To get the message across, first acknowledge that the commonplace communication channels for benefits information are not doing a good job at keeping people engaged. Instead of using the usual jargon filled booklets, seminars, and meetings, try meeting employees where they’re most receptive to the message. The best way to reach employees today is through their inbox. This isn’t just exclusive to email, as mobile phone text messages and teams chats are also just as effective. Employees may prefer one method of communication or the other, so it’s recommended that a mix of communication channels is used to deliver benefits information.

With the right channels of communication in place, employees will begin to engage with your message. But, the language in the message must be easily understood in order to keep employees engaged. Benefits are complicated; however, benefits information can still be shared in a way that is concise and easily understood, avoiding jargon and acronyms that might confuse employees.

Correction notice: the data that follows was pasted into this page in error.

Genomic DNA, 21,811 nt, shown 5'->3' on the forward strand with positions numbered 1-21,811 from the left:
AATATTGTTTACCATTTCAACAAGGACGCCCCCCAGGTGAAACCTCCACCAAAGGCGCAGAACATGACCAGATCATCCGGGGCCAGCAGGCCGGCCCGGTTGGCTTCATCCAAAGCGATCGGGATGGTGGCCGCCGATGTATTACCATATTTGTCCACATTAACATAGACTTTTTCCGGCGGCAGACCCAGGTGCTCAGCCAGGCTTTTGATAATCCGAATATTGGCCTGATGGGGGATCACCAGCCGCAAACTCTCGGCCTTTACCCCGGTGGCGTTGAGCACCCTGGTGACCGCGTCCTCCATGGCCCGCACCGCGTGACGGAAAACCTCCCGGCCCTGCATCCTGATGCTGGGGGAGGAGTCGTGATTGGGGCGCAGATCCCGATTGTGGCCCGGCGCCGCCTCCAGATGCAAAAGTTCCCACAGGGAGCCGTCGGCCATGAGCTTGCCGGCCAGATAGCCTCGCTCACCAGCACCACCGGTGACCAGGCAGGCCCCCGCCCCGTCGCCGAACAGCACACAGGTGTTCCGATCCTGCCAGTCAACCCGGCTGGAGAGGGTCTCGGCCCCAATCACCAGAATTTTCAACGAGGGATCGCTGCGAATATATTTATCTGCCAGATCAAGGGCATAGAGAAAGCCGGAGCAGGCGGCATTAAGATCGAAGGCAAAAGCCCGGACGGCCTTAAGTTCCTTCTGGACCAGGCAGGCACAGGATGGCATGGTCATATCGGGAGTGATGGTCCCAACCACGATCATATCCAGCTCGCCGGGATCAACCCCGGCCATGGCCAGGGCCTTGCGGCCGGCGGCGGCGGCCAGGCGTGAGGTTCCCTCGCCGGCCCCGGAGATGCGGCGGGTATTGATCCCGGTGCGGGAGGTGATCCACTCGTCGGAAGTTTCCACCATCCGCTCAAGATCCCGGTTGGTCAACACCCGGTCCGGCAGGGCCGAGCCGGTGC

The best way to avoid confusing people is not to use jargon. Keep it simple by assuming employees do not have a good understanding of benefits terminology, because they don’t. According to Rutgers University, only 14% of Americans understand basic insurance terminology like premiums, deductibles, and maximum out-of-pocket expense. Similar to jargon, using acronyms may also confuse employees. Take a moment to explain what the program is, rather than using the full name of the program instead.

For example, instead of saying “we offer an EAP”, say something like “your benefits include a counseling resource you can contact for assistance”.